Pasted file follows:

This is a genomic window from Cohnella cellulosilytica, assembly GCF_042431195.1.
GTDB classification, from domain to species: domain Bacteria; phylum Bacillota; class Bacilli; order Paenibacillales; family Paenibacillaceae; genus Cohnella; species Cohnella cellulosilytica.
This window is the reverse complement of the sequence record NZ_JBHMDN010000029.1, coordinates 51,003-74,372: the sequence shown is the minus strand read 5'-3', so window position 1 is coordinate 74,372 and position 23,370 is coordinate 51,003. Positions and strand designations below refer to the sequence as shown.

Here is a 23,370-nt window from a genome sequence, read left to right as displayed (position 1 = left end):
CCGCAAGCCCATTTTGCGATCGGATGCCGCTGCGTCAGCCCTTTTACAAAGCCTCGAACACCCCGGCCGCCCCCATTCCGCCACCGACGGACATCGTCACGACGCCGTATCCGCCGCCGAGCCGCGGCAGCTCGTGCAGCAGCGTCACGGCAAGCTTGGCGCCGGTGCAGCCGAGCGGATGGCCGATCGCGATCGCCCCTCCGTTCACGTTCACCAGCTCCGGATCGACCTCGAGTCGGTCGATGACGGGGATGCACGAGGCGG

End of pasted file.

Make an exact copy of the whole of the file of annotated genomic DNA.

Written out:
This is a genomic window from Cohnella cellulosilytica, assembly GCF_042431195.1.
GTDB classification, from domain to species: domain Bacteria; phylum Bacillota; class Bacilli; order Paenibacillales; family Paenibacillaceae; genus Cohnella; species Cohnella cellulosilytica.
This window is the reverse complement of the sequence record NZ_JBHMDN010000029.1, coordinates 51,003-74,372: the sequence shown is the minus strand read 5'-3', so window position 1 is coordinate 74,372 and position 23,370 is coordinate 51,003. Positions and strand designations below refer to the sequence as shown.

Here is a 23,370-nt window from a genome sequence, read left to right as displayed (position 1 = left end):
CCGCAAGCCCATTTTGCGATCGGATGCCGCTGCGTCAGCCCTTTTACAAAGCCTCGAACACCCCGGCCGCCCCCATTCCGCCACCGACGGACATCGTCACGACGCCGTATCCGCCGCCGAGCCGCGGCAGCTCGTGCAGCAGCGTCACGGCAAGCTTGGCGCCGGTGCAGCCGAGCGGATGGCCGATCGCGATCGCCCCTCCGTTCACGTTCACCAGCTCCGGATCGACCTCGAGTCGGTCGATGACGGGGATGCACGAGGCGG